Some might say imagination is all you need when you want to transport to another place, but what if you combine your imagination with technology? I think, then, the sky is the limit and this is what the CAVE is about, to have the possibility to explore different places without the need to go further, but right here, at Villanova.
Located in Old Falvey, the CAVE (Automatic Virtual Environment) was inaugurated the past fall with a ceremony leaded by the Rev. Peter M. Donohue. After the opening speeches, several tours were offered to the public along the day to know the background of this project and how it works. I was lucky enough to take part in one of these visits and the experience exceeded my expectations!
The Villanova CAVE features an 18’ by 10’ by 7.5’ high enclosure in which 10 to 15 viewers can view three-dimensional imagery and immersive data displays. It uses immersive video for telepresence applications, as well as computer-generated graphics for the 3D visualization. In simpler words, these features allow to reconstruct any landscape or graphics in an almost 360 degree experience. The CAVE was developed under the direction of Frank Klassner, PhD, and is supported by a $1.67 million grant from the National Science Foundation. The CAVE will be primarily for educational purposes, but it will also serve as a visualization support tool for a variety of research projects across disciplines.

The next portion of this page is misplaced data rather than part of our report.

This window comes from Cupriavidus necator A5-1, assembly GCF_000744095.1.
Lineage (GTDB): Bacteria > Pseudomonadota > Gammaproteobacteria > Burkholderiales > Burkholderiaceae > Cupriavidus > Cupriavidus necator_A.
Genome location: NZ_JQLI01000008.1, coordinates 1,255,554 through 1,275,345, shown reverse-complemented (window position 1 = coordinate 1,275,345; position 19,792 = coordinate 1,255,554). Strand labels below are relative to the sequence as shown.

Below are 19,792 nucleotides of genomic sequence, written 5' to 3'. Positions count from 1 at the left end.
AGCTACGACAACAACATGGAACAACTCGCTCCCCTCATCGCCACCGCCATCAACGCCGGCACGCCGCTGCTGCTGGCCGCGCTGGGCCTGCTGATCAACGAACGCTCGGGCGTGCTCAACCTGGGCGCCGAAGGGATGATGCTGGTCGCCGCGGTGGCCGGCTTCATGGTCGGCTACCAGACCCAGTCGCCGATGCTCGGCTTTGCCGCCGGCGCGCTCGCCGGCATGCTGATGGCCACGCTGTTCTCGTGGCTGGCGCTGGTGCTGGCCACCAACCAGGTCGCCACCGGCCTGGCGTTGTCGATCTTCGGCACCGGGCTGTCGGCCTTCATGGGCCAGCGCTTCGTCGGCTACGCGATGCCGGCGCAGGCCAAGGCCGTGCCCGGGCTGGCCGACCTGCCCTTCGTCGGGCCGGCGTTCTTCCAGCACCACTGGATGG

During the opening tours, the team behind the CAVE displayed images from the Mars surface and a partial reconstruction of the city of Philadelphia, one of their current projects. The team has been taking pictures of every place in the city with special digital cameras that will be put together to create an interactive reconstruction of the city. A recreation of the sixteenth Chapel was also shown, part of a past project that became the stepping stone of this marvelous digital experience.
As Historian, can you imagine the possibilities of the CAVE? I consider this could be a perfect opportunity to combine historical reconstruction, archeological expeditions, and public history projects. The use of the CAVE for historical research purposes could allow engage the audience into a more experiential encounter with the past. If you are interested in any of these topics, stop by Old Falvey when tours are open and experience the power of imagination and technology combined.
To know about how the CAVE works, please read this article.